What are the steps to getting workers’ compensation benefits?

Generally speaking, your workers’ compensation claim will go through the following process:

Notify Employer – After any workplace accident or injury, or if you have been diagnosed with an occupational disease, you should notify your employer as soon as possible. This notification will likely either be to your supervisor or to a person designated by the company to receive workers’ compensation notices. Both Mississippi and Louisiana require that you report the accident within 30 days, but the sooner you notify your boss, the sooner the claims process will get rolling.

Employer Files Claim – Once the employer is notified, the state and the company’s insurance carrier will be notified. In Mississippi, the employer files with the Workers’ Compensation Commission (WCC) in Jackson and also notifies its workers’ comp carrier. In Louisiana, the employer files a First Report of Injury with the insurer, and the insurer submits a claim to the Louisiana Workforce Commission.

Appeal to Agency – In the best-case scenario, you will soon start to receive wage replacement benefits, and the insurer will cover your medical bills. If there is a dispute and benefits are not being paid, you may need to file a claim with the WCC or Workforce Commission. In Mississippi, you have two years from the injury to file a claim with the WCC to appeal a denial by the insurer. This process is started by filing a petition to controvert. In Louisiana, the statute of limitations is one year for a wage dispute, or one year or three years for a dispute over medical coverage.

Appeal to Court – Filing an appeal will lead to a hearing before an administrative law judge. In Mississippi, you can appeal the judge’s order by appealing to the Full Commission within 20 days. The Full Commission may review records filed by the parties, or it may hold another hearing. If dissatisfied with the Full Commission result, you have 30 days to appeal to Circuit Court or the Mississippi Supreme Court if you choose. In Louisiana, you can appeal a decision of the administrative law judge to the Circuit Court of Appeal within 30 days.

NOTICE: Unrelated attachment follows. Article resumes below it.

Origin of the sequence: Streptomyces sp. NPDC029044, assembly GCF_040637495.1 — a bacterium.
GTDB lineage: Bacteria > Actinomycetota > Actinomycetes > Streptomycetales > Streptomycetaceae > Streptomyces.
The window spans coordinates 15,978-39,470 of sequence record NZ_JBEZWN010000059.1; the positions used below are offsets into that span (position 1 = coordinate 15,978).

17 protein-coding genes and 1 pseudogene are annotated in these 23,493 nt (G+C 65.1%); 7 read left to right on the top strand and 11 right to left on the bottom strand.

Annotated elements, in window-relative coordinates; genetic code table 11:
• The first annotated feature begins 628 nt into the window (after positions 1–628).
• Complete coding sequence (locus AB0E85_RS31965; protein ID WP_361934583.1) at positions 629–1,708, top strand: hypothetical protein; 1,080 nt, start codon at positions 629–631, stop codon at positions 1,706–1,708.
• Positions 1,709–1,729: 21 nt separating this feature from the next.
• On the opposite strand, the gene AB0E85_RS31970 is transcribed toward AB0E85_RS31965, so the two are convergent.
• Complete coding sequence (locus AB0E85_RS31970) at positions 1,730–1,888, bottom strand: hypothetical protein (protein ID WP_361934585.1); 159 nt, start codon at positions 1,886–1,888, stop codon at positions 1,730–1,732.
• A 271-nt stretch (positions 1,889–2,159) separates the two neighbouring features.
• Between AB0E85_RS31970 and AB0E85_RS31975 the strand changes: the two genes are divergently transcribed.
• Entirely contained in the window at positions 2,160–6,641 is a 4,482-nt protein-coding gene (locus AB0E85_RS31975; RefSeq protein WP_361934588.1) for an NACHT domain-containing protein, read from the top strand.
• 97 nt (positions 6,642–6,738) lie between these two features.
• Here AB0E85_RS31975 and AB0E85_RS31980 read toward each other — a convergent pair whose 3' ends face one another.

The further you go in the workers’ compensation process, the more technical and complicated the steps become, and the more critical it is to have an experienced workers’ comp lawyer representing you. Retaining a lawyer sooner may help you get your benefits sooner, and it will also cost less to resolve your claim without having to go to court. Our dedicated workers’ comp lawyers can help you at any and every stage of the workers’ compensation process in Mississippi and Louisiana.

How Workers’ Compensation Claims Get Denied

It’s reasonable to expect that if you’ve been hurt on the job, your employer’s workers’ compensation insurance will kick in and cover your medical expenses and lost wages. Unfortunately, it doesn’t always work like that. Many times, workers are shocked to hear that their injury is not being covered. Just because your claim was denied, that doesn’t mean you aren’t entitled to benefits. What it does mean, though, is that you are going to have to fight to get those benefits paid. You don’t have to do this alone, however. The workers’ compensation attorneys at Lunsford, Baskin & Priebe PLLC in New Orleans and Jackson will stand up for you and appeal your denial through the proper channels. If the insurer’s denial was wrong, we’ll make it right, so that you can get the benefits you need and deserve after a workplace injury in Mississippi or Louisiana.